Girls from Nabi Saleh confront an Israeli officer | Rana Nazzal Hamadeh 20/04/2012

Girls from Nabi Saleh confront an Israeli soldier | Rana Hamadeh 20/04/2012

Global solidarity builds awareness of Palestinian political prisoners

Rana Nazzal Hamadeh | April 19, 2012 | originally posted on Rabble

Tuesday, April 17 marked a global day of action for Palestinian prisoners and some 1,600 Palestinian political prisoners in Israeli prisons began an open-ended hunger strike. This past year, two prisoners in particular risked their lives in protest of their mistreatment by Israeli authorities and brought international attention to Israel’s illegal practice of administrative detention.

Administrative detention

Administrative detention is imprisonment without charge or trial, and is authorized by an administrative order rather than a judicial one. Under international law, its use is reserved for emergency situations, as a last means for preventing danger. It still requires that basic rules are followed, such as a fair hearing where the detainee can argue the basis of their detention.

Israel’s practice of administrative detention is in clear violation of international law. Tens of thousands of Palestinians have been held as administrative detainees. They are not informed of the charges against them, let alone prosecuted for their alleged crimes. In many cases they are held not necessarily for an offence that they have committed, but out of suspicion that they will commit a crime in the future. The evidence against them is regarded as “secret information” and is thus not available to the accused or their attorneys.

Administrative detention sentences can be up to six months long, and can be renewed an indefinite number of times, without a trial or evidence shown. The detainee sits in prison not knowing if they will be held for another month, or for several years more.

Israel’s practice of administrative detention disregards the right to liberty and due process, the right of defendants to make a case, and the presumption of innocence.

A Palestinian woman holds a framed picture of her son, a political prisoner held by Israel, at a prisoners support rally in Ramallah, West Bank. | Rana Hamadeh 13/12/2011

Khader Adnan and Hana Al-Shalabi: Hunger strikers gain world attention

Khader Adnan, a 33-year-old father of two, began a hunger strike in mid-December after he was arrested from his home in the terrorizing style of a night raid, while his wife and young daughters looked on. He received no charge, and was not informed of the reason for his arrest. Rather than confusion, Adnan was facing a process that Palestinians have grown to be familiar with: administrative detention.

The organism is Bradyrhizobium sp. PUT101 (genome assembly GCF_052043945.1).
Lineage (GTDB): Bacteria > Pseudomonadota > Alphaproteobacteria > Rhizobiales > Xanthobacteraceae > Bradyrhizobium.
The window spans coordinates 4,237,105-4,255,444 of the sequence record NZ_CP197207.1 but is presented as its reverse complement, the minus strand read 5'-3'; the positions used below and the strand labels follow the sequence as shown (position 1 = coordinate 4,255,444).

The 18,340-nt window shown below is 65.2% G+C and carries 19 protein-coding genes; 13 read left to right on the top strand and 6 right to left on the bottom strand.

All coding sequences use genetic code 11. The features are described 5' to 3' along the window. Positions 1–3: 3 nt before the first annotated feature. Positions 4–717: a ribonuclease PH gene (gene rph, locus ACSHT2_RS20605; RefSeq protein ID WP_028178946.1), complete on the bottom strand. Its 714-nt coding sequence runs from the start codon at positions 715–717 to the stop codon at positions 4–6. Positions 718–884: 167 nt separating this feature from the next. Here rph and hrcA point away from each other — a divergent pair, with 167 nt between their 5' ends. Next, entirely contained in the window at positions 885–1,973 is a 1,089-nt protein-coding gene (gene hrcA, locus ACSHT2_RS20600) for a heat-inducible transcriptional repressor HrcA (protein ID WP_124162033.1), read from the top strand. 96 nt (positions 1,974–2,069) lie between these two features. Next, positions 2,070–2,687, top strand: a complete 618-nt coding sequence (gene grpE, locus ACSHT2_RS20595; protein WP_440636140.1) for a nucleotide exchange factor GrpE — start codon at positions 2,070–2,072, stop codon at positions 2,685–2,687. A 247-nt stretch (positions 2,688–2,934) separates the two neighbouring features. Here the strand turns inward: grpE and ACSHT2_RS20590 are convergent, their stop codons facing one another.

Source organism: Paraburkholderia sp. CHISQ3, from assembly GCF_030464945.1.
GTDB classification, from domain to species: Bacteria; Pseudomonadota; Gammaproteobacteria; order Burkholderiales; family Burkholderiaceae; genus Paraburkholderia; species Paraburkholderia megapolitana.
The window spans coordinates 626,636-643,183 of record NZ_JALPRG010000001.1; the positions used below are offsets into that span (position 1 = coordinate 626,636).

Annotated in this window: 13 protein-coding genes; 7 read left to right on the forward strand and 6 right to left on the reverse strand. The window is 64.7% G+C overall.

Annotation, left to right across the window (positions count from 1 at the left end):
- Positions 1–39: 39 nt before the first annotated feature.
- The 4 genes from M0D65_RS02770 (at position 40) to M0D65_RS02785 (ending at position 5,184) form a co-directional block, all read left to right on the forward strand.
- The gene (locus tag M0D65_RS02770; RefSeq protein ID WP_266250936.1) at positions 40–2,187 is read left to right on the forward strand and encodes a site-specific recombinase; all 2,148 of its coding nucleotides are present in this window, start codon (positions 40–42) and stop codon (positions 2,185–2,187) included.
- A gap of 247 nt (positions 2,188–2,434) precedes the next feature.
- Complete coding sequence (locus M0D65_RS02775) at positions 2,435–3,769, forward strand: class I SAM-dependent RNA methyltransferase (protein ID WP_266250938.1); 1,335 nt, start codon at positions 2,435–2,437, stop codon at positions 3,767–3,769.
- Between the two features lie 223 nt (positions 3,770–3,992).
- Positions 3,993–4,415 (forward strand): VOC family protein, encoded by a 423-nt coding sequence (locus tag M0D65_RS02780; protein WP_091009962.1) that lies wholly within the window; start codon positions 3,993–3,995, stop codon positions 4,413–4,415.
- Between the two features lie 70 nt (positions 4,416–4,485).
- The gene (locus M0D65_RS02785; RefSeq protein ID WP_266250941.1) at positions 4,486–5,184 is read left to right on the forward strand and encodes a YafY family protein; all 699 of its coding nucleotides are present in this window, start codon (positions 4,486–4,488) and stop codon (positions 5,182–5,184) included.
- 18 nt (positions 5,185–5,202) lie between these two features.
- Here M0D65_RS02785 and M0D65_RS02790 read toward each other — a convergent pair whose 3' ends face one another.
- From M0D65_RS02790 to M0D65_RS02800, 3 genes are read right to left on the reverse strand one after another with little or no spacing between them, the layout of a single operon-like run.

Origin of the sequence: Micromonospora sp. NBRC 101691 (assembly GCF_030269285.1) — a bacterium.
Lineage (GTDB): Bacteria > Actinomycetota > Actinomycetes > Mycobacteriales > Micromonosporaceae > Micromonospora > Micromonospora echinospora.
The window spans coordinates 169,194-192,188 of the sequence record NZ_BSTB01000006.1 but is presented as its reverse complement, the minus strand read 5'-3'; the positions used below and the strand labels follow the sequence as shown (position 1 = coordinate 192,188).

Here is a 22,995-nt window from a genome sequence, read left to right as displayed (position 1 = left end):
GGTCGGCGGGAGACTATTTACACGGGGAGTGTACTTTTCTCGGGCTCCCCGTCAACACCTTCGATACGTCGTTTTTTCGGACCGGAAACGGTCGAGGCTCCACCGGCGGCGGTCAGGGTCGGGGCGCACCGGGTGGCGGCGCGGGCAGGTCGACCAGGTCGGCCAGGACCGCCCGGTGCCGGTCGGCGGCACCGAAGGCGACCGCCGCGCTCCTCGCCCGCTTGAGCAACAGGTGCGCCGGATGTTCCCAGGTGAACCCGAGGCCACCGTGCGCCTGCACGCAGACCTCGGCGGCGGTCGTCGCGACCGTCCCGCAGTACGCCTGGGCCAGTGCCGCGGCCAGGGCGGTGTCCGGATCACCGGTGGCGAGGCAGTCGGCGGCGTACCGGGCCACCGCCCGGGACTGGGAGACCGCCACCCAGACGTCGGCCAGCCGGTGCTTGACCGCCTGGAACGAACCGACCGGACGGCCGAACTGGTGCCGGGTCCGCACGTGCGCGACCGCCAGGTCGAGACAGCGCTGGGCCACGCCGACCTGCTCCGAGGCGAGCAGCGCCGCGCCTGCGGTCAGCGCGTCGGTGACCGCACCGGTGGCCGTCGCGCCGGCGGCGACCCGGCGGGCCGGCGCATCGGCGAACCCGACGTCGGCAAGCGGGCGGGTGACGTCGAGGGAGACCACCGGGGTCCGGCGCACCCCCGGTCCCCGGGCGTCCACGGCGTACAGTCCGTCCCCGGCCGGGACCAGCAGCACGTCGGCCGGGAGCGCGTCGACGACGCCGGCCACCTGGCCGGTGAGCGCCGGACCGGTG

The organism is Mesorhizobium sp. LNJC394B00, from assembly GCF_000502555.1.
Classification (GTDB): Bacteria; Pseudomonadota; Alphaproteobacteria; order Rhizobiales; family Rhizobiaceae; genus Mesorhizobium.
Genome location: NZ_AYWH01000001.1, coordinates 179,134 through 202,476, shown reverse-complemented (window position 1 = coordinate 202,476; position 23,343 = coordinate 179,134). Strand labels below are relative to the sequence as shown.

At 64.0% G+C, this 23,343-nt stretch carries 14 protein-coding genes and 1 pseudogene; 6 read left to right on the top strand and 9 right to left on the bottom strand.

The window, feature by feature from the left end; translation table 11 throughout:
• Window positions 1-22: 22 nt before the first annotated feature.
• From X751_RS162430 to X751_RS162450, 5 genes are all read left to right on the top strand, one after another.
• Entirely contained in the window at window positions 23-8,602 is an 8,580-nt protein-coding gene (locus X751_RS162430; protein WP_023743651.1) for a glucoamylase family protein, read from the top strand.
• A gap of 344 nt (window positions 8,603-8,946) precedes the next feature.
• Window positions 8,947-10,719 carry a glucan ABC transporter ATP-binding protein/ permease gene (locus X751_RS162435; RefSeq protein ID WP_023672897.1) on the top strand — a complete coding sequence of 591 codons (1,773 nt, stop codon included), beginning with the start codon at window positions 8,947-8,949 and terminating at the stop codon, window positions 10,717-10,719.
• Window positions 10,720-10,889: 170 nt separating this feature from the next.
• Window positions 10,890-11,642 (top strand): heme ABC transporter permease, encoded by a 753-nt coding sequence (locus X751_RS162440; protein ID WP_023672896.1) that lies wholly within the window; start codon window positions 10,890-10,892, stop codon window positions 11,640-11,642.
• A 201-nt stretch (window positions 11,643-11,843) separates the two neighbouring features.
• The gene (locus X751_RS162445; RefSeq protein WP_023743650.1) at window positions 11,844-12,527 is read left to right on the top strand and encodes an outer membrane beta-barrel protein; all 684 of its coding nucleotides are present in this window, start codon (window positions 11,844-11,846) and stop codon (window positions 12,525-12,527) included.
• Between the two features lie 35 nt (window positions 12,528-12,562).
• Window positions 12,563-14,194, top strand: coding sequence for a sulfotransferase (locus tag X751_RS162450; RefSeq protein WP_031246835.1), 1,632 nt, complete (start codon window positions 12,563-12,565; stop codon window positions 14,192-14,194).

According to Addameer, a prisoners support and human rights association, Adnan was insulted and humiliated by interrogators, especially with their use of abusive language about his family. He was interrogated for six hours a day, and tied to a crooked chair during the sessions, causing him extreme pain.

Adnan was on hunger strike for 67 continuous days. Among his reasons were: his detention being a violation of his rights and identity; the ill-treatment he suffered from Israeli authorities; and the unjust system of administrative detention.

His case only became known internationally after the fiftieth day of his strike when it exploded on social networks such as Twitter, and supporters followed with fear as his health rapidly deteriorated.

After 67 days of refusing food, and on the brink of death, a deal was reached with Israel that Adnan would be released at the end of a four-month term, unless new “secret evidence” surfaced. Although Adnan was highly successful in drawing international attention to the case of administrative detainees in particular, and the Israeli occupation in general, it would be wrong to believe that with the end of his hunger strike came the end of the conditions he was protesting.

Hana Al-Shalabi then took the stage to continue the demands that Khader had nearly perished fighting for.

Al-Shalabi was an administrative detainee held for two years without a charge before she was released in October 2011 in the prisoner swap. In mid-February 2012, fifty soldiers arrived at her home in the night and she was re-arrested, again without a charge or trial, and immediately began to refuse meals.

On the nineteenth day of Hana’s hunger strike, an Israeli military court ruled to shorten her administrative detention sentence from six months to four months. Hana did not accept this deal as a valid response to her demands and she continued her hunger strike.

After 43 days of hunger striking, and in considerably bad health, Hana accepted a deal that can hardly be seen as a victory. She was released, but not to her waiting and grief-stricken family and friends. Hana was internally exiled to the Gaza Strip. For the next three years, she will live in what has commonly been described as an open-air prison due to the years of blockade and closure imposed on it, and unable to access her family living in the Northern West Bank.

Palestinian prisoners affairs minister, Issa Qaraqaa reportedly said, “she had to accept because Israel put pressure on her. But we are totally opposed to all deportation measures.”

Khader Adnan plays with his daughters on his first day out of Israeli jail. | Oren Ziv/ Activestills 18/4/2012

The price of a Palestinian prisoner

In the prisoner swap last October the sole Israeli prisoner detained by Palestinians, Gilad Shalit, was released in exchange for over one thousand Palestinian prisoners in Israeli jails. While most Palestinians were glad to be reunited with family or friends, they were also reminded of an ugly reality of Israeli apartheid: one Jewish Israeli life is exchangeable with over a thousand Palestinian lives.